With few exceptions, it is a good idea to make personal contact with someone who works for a foundation before submitting a proposal or formal written inquiry. Meeting in person is the best way to establish a relationship, but talking on the phone can also be very effective. If you can’t make contact in person or on the phone, try sending an email. But keep in mind that email is generally less personal and less interactive than a spoken conversation, and many email messages go unanswered. A real dialogue is always best.

Maintaining a relationship means you stick with it through thick and thin. If a proposal is rejected, make personal contact again and ask for feedback on your application. Not only will you get valuable information, you will also let the person know you care what they think. When your proposal is accepted, continue to maintain the relationship you started with your first phone call. Keep in touch with your funders, and don’t make the mistake of contacting them only when you need money.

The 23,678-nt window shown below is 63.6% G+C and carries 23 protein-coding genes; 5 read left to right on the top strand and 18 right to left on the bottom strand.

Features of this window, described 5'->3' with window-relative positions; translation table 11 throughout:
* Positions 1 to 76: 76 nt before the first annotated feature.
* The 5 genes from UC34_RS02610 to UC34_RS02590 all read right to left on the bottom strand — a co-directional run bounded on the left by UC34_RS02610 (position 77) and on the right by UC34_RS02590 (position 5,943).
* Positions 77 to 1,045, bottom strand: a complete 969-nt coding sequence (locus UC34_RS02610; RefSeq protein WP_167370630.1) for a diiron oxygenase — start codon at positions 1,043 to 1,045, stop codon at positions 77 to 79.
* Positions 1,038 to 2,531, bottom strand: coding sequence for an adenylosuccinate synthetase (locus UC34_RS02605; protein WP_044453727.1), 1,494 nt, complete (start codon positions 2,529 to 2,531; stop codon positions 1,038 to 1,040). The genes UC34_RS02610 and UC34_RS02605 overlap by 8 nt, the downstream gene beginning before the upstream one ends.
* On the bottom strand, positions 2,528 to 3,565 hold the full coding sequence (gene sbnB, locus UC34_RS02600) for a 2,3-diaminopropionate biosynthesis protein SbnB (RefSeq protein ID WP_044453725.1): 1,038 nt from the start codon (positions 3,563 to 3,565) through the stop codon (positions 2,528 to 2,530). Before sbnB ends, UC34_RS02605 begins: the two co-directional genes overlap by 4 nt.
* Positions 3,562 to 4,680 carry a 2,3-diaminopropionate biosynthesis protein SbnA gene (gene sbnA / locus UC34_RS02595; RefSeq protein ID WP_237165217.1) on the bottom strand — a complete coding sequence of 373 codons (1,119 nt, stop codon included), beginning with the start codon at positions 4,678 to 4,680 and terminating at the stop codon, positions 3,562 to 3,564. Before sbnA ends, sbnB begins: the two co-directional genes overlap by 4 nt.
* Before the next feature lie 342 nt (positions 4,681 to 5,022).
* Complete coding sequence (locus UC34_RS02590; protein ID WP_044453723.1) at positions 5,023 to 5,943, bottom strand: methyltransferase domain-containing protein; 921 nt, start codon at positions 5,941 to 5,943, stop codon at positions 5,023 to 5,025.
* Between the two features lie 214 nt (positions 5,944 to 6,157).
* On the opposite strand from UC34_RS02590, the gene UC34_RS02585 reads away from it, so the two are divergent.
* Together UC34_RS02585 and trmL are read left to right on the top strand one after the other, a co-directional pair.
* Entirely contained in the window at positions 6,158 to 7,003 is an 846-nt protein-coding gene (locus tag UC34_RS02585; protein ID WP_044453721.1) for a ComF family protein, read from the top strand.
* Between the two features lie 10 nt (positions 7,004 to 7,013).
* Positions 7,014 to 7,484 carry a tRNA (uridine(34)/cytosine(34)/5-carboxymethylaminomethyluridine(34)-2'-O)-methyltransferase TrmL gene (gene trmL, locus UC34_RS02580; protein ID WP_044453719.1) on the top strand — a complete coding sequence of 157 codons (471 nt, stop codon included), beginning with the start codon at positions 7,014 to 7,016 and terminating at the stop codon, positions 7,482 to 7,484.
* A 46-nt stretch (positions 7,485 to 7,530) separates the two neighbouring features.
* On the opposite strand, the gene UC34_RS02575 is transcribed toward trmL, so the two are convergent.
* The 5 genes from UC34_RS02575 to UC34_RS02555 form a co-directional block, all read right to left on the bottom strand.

Make a Decent Proposal

We’ve encouraged you to establish relationships by talking in person or on the phone with potential funders. For most of us, those conversations come a lot easier than written communication. But there’s no way around it: getting grants requires writing. The quality of writing can make or break a proposal, so make sure to do your best work and enlist some trusted friends to help edit and proofread. Be honest with yourself: if writing is a weakness for you, make sure to find a skilled writer to work with.